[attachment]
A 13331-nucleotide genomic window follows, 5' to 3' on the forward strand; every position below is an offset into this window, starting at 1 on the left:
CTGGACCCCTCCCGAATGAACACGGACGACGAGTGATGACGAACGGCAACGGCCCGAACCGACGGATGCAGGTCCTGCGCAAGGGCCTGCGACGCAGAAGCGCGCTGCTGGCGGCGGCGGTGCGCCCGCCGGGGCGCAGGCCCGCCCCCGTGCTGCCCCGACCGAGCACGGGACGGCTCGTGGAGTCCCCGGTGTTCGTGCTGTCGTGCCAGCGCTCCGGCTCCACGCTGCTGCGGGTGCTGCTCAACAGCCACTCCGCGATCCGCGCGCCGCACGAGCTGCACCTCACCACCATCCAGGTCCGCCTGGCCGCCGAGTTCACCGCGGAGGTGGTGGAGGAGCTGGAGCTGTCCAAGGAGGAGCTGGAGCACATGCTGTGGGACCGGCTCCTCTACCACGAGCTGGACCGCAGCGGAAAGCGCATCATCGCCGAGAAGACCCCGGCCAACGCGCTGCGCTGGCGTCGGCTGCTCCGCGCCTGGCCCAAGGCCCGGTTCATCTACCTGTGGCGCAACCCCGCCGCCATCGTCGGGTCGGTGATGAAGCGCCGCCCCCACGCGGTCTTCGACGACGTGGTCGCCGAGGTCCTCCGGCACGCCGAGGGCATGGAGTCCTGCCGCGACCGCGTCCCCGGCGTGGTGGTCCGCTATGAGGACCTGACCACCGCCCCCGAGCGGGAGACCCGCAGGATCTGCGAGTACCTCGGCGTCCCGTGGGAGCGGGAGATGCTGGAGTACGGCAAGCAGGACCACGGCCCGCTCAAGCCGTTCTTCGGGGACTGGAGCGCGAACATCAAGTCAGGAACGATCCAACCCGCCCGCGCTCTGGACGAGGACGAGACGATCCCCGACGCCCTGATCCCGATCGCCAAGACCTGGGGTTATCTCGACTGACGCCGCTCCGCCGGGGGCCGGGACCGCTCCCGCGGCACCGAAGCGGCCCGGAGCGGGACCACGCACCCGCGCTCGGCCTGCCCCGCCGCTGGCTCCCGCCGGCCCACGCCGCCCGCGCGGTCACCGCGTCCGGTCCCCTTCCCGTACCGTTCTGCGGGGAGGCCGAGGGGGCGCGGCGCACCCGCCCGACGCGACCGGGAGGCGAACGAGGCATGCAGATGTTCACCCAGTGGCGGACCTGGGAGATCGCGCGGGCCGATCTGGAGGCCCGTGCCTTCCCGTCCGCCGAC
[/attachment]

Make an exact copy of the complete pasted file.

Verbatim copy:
A 13331-nucleotide genomic window follows, 5' to 3' on the forward strand; every position below is an offset into this window, starting at 1 on the left:
CTGGACCCCTCCCGAATGAACACGGACGACGAGTGATGACGAACGGCAACGGCCCGAACCGACGGATGCAGGTCCTGCGCAAGGGCCTGCGACGCAGAAGCGCGCTGCTGGCGGCGGCGGTGCGCCCGCCGGGGCGCAGGCCCGCCCCCGTGCTGCCCCGACCGAGCACGGGACGGCTCGTGGAGTCCCCGGTGTTCGTGCTGTCGTGCCAGCGCTCCGGCTCCACGCTGCTGCGGGTGCTGCTCAACAGCCACTCCGCGATCCGCGCGCCGCACGAGCTGCACCTCACCACCATCCAGGTCCGCCTGGCCGCCGAGTTCACCGCGGAGGTGGTGGAGGAGCTGGAGCTGTCCAAGGAGGAGCTGGAGCACATGCTGTGGGACCGGCTCCTCTACCACGAGCTGGACCGCAGCGGAAAGCGCATCATCGCCGAGAAGACCCCGGCCAACGCGCTGCGCTGGCGTCGGCTGCTCCGCGCCTGGCCCAAGGCCCGGTTCATCTACCTGTGGCGCAACCCCGCCGCCATCGTCGGGTCGGTGATGAAGCGCCGCCCCCACGCGGTCTTCGACGACGTGGTCGCCGAGGTCCTCCGGCACGCCGAGGGCATGGAGTCCTGCCGCGACCGCGTCCCCGGCGTGGTGGTCCGCTATGAGGACCTGACCACCGCCCCCGAGCGGGAGACCCGCAGGATCTGCGAGTACCTCGGCGTCCCGTGGGAGCGGGAGATGCTGGAGTACGGCAAGCAGGACCACGGCCCGCTCAAGCCGTTCTTCGGGGACTGGAGCGCGAACATCAAGTCAGGAACGATCCAACCCGCCCGCGCTCTGGACGAGGACGAGACGATCCCCGACGCCCTGATCCCGATCGCCAAGACCTGGGGTTATCTCGACTGACGCCGCTCCGCCGGGGGCCGGGACCGCTCCCGCGGCACCGAAGCGGCCCGGAGCGGGACCACGCACCCGCGCTCGGCCTGCCCCGCCGCTGGCTCCCGCCGGCCCACGCCGCCCGCGCGGTCACCGCGTCCGGTCCCCTTCCCGTACCGTTCTGCGGGGAGGCCGAGGGGGCGCGGCGCACCCGCCCGACGCGACCGGGAGGCGAACGAGGCATGCAGATGTTCACCCAGTGGCGGACCTGGGAGATCGCGCGGGCCGATCTGGAGGCCCGTGCCTTCCCGTCCGCCGAC